GRIEG: 20 Lyric Pieces – David Rubinstein, piano – Musicus

by | May 7, 2012 | Classical CD Reviews

GRIEG: 20 Lyric Pieces – David Rubinstein, piano – Musicus M1009, 65:29 [] **** :
Recorded 22 December 2011 at Rubenstein Hall, El Segundo, California, this extended group of Grieg’s Lyric Pieces, composed in several books between 1866-1901, stands as a kind of alternative to past collections by Artur Rubinstein, Zoltan Koscis, and Emil Gilels.  Some play as staccato etudes, like Elves’ Dance, Op. 12, No. 4, while the lovely Berceuse, Op. 38, No. 1 enjoys legato phrasing and a decided Norwegian ethos.  Grieg’s plastic approach to harmonic development often prefigures Debussy and moments in Scriabin. Both Butterfly, Op. 43, No. 1 and Little Bird, Op. 43, No. 4 engage us in fluttering wrist articulation and fleet digital prowess, as does The Brook, Op. 62, No. 4. Rubinstein’s touch is not so gossamer as Gieseking’s nor as sinewy as Richter’s, but it has crisp intonation and breathed spaces, as in Erotik, Op. 43, No. 5.
To Spring, Op. 43, No. 6, a perennial keyboard favorite, receives from Rubinstein a delicate patina, much as it has always elicited  from the likes of Gieseking and Michelangeli. Grieg’s Valse-Impromptu, Op. 47, No. 1 has had fewer realizations on disc, and it makes a refined angular alternative to a piece of the same name by Franz Liszt. Almost Gershwinesque, the Album Leaf, Op. 47, No. 2 moves in subtle figures in the manner of a gentle halling, a Norwegian dance form. Melody, Op. 47, No. 3 invokes the familiar ethos of Peer Gynt or the Piano Concerto and Grieg’s inimitable voice touched perhaps by Tchaikovsky. The last of the Op. 47 set, No. 7, Elegy, takes a wry Slavic turn in the harmony, somewhere between Rachmaninov and Prokofiev.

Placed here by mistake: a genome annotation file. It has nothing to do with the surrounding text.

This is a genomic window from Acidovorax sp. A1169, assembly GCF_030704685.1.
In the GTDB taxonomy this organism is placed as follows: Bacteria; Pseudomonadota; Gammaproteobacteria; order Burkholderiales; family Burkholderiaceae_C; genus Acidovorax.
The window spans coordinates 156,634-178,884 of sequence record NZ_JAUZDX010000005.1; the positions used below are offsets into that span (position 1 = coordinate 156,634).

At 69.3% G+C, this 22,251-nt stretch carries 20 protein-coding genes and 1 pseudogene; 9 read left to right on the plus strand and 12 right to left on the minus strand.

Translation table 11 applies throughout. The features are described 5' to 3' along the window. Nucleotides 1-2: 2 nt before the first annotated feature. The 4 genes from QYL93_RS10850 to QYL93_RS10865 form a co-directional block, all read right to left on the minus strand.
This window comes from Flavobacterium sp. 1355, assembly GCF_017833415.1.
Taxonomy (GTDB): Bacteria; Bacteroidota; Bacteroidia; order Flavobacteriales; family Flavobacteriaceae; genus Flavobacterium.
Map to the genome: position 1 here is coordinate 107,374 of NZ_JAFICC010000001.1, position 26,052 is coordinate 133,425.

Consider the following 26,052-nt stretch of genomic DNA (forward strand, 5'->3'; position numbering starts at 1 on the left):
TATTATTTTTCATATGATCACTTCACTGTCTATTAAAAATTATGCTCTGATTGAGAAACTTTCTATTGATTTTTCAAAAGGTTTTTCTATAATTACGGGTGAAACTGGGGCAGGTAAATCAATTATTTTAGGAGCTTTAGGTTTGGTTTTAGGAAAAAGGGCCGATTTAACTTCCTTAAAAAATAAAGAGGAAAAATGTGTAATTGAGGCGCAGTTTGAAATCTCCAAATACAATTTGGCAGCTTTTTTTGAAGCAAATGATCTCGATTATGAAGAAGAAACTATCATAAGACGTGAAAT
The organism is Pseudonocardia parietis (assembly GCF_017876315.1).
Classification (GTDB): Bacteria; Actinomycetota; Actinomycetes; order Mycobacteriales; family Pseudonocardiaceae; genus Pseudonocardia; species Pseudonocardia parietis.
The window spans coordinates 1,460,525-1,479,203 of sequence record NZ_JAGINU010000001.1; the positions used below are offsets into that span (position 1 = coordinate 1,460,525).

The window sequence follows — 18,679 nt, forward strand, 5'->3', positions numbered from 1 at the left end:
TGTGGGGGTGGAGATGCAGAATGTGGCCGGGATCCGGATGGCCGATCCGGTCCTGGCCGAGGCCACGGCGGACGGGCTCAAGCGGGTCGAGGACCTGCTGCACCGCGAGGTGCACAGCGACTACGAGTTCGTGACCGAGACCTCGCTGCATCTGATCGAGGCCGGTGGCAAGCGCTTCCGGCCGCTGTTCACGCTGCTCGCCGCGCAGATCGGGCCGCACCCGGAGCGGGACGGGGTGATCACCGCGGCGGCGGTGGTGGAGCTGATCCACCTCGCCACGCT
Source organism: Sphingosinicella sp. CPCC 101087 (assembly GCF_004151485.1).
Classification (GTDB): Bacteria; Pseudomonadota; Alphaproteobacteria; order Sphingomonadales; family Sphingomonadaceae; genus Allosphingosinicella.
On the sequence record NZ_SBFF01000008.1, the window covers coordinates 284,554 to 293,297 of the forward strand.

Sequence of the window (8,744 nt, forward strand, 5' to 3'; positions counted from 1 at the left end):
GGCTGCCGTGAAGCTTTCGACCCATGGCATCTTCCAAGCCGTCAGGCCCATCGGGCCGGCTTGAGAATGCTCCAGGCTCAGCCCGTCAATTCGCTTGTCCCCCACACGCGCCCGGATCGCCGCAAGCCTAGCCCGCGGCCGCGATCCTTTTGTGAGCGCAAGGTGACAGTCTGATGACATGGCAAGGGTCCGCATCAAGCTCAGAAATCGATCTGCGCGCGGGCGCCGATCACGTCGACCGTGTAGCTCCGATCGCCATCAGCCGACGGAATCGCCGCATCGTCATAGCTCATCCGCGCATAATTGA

The three pieces from Op. 54 remind us that Grieg set the majority of these in orchestral form as part of his Lyric Suite. Peasant’s March, Scherzo, and Bell-Ringing each contribute to the alternately cantabile and militant energies in these well wrought miniatures, the last pointing to Ravel. Heimweh (Homesickness), Op. 57, No. 6 projects its own harmonic universe, at first other-worldly, then impishly folkish. Gieseking had been a purveyor of the French Serenade, Op. 62, No. 3; Rubinstein makes it sound like a declarative miniature anticipatory of young Debussy. From Days of Youth, Op. 65, No. 1 casts a modal glow on figures that suggest the broken patterns in Medtner or even Satie, except that the scale looms larger, like a virtuoso ballade with a dervish dance mid-section. Homeward, Op. 62, No. 6 counters the pathos of Heimweh, a joyful gondola-song or halling in the same high spirits as the eternal Wedding Day at Troldhaugen, Op. 65, No. 6 that concludes this satisfying survey from David Rubinstein.
—Gary Lemco

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